The Evangelical movement has “matured” out of Fundamentalism in some of the worst ways. Yes, Fundamentalism was often narrow, often legalistic, and often tied to an inordinate fear of contamination by the outside culture. In our flight from Fundamentalism, however, many of us–individuals and churches–have become mired in just what the Fundamentalists warned us we would: worldliness. The carnality in many Evangelical churches is astounding, not just at the obvious level of sensuality, but also at the less obvious (to us, anyway) level of covetousness, love of money, and celebrity worship.

  • Are there any fundamental differences within the Evangelical movement today, and do you think they will deepen into permanent divisions, or even have already? How might they be healed?

Yes, there are fundamental differences within the Evangelical movement, and I think the first way to heal them is to stop worrying about the movement. I’ve found that some of the harshest “inside the tent” critics of Evangelicals share the basic assumptions of the early pioneers of the movement: that a constellation of parachurch ministries and institutions, unaccountable to specific local churches, can have an identity at all. Indeed, I’ve found that some of the harshest critics of Evangelicalism are often also the least ecclesially situated, and thus the most prone to the individualism that, it is asserted, threatens Evangelicalism–whatever that is.

There are serious problems in Evangelical Christianity today, including some things I would reject as outright heresy: pluralism and feminism and the rejection of God’s knowledge of the future, for example. The best way to deal with these issues is not, however, in more Evangelical manifestoes but in strong, healthy, disciplined, evangelistic churches–Baptist, Methodist, Pentecostal, non-denominational, and so forth.

  • What does your movement, speaking generally, fail to see that it ought to see?

Two things. First, that Jesus did not die for a “movement” but for a church. Second, that the love of money is the root of all kinds of evil.

  • What would you say to an Evangelical tempted to become Catholic or Orthodox?

There are some Evangelicals who genuinely become convinced that the truth claims of Rome or Antioch are persuasive. If that’s the case, one should indeed become Catholic or Orthodox rather than attempting to convince Shiloh Baptist Church to use icons or King James Bible Church of the benefits of venerating Mary. Most Evangelicals I’ve encountered who are tempted to become Catholic or Orthodox, however, are going to make quite poor Catholic or Orthodox churchmen. I type that with fear, knowing many exceptions to this–including some colleagues on our editorial board.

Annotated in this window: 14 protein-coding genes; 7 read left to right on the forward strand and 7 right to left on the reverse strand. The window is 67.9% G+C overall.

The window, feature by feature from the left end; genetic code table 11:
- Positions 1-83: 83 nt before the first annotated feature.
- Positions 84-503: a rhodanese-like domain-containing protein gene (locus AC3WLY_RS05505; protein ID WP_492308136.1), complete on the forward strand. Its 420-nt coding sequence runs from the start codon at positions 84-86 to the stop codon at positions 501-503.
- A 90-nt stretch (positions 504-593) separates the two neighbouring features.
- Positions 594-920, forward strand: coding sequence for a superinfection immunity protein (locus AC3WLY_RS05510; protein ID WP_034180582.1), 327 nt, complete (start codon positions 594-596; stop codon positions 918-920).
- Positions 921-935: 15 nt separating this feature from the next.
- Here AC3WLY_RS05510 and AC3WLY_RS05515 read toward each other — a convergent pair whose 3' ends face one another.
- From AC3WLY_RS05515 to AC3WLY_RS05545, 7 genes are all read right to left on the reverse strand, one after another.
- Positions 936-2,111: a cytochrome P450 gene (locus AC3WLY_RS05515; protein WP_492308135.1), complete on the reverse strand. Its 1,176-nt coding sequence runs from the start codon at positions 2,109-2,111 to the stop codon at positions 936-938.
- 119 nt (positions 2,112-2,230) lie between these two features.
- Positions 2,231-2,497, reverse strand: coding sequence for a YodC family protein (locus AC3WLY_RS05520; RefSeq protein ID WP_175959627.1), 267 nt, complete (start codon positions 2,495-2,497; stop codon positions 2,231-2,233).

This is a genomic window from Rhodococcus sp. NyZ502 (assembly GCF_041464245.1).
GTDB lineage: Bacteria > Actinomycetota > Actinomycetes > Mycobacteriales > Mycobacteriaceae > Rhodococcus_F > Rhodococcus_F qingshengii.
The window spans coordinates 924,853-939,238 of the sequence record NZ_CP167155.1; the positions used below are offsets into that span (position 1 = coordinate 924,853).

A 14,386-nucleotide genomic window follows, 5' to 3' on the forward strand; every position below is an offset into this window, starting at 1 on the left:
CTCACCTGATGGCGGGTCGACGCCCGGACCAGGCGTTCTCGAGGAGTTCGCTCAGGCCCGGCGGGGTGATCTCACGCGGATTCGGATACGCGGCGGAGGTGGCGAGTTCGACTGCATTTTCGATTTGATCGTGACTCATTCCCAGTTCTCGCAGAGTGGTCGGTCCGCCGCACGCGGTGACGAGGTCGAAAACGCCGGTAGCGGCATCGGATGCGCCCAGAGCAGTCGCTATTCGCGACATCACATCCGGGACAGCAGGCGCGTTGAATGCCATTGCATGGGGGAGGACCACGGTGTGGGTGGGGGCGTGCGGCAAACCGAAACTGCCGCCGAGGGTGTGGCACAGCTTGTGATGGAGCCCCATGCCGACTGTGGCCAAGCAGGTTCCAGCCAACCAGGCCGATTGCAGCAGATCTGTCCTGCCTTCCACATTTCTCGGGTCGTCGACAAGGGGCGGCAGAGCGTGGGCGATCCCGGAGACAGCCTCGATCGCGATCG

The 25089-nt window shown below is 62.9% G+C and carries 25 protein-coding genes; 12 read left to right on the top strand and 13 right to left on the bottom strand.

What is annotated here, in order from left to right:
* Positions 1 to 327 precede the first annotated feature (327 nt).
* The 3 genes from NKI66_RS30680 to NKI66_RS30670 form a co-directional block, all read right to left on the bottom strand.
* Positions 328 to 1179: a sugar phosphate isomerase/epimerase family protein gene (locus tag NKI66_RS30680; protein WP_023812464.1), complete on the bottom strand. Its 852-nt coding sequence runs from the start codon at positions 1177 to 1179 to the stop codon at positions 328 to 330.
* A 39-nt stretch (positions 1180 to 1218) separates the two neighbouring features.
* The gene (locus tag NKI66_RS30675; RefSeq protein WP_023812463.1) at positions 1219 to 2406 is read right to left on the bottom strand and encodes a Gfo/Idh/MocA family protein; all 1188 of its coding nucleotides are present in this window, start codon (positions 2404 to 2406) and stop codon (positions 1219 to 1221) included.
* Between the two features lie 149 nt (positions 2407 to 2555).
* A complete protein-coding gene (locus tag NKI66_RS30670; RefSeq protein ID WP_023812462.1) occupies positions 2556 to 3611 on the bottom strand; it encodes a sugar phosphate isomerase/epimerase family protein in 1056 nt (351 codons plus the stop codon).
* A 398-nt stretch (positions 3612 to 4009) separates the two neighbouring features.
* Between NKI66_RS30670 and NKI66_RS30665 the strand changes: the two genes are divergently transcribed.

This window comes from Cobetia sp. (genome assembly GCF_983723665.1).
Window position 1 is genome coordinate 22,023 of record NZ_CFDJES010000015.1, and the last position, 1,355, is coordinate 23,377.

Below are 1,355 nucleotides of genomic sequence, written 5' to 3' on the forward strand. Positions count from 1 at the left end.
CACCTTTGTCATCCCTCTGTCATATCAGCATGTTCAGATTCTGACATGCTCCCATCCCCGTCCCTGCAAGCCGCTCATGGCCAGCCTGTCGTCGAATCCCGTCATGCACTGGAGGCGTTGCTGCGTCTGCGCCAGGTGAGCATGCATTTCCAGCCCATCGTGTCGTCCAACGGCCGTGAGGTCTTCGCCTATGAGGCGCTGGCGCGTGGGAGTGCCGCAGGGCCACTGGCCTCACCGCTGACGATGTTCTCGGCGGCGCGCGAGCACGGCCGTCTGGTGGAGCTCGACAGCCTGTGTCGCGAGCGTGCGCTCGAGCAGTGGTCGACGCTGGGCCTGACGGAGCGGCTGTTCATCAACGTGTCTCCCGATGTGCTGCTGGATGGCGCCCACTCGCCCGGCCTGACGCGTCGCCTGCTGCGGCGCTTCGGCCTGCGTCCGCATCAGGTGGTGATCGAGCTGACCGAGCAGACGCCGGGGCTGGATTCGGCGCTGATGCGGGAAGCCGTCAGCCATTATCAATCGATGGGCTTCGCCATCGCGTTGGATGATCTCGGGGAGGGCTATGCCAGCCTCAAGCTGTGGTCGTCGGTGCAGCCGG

Most young Evangelicals I’ve known who are tempted to become Catholic or Orthodox quite frankly aren’t heading in that direction because they’ve been convinced by Cardinal Newman’s critique of sola Scriptura or because they’ve found papal authority in the patristic writings. Instead, many of them become Catholic or Orthodox because they are tired of dealing with sinful, hypocritical, arrogant, mindless, loveless Evangelicals.

Just as some Catholics moving in this direction assume that every Evangelical church is sparkling with the warm piety of those who have personal relationships with Jesus (only to find otherwise), some Evangelicals tempted to leave seem to think all Catholics are Walker Percy or Richard John Neuhaus or that all Orthodox are Maximos the Confessor.

Many are then really disappointed to find what any Catholic or Orthodox person could have told them–that they will be dealing with some sinful, hypocritical, arrogant, mindless, loveless Catholics or Orthodox. Anyone on a search for Mount Zion will be continually disappointed unless he finds it in the New Jerusalem.

  • What has Evangelicalism to offer the wider world that it will find nowhere else?

Some believe with Evangelicals in important doctrinal truths such as the inerrancy of Scripture and the exclusivity of Christ. Some also believe with Evangelicals in the need for personal regeneration and for Christians to plead with the nations to hear the voice of God in Christ, to respond personally and individually in repentance and faith.

Evangelicalism, at its best, carries the apostolic tradition of the centrality of God’s Word and the focus on union with Christ as the only means of salvation, combined with the apostolic passion to see the satanic world-system fall through the advance of the gospel.

I have never thought before now of what Evangelicalism has to offer the wider world. In one sense, we have nothing to offer but what every Christian must offer: Christ and him crucified.

In another sense, I am quite worried that contemporary Evangelicalism is offering less and less, and is instead listening to the offer of “the wider world”: “All these I will give to you if you will fall down and worship me” (Matt. 4:9).

You are part of a family and family is difficult because family – every family – is an echo of the gospel.

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About Russell Moore

Russell Moore is president of the Ethics and Religious Liberty Commission of the Southern Baptist Convention, the moral and public policy agency 
of the nation’s largest Protestant denomination.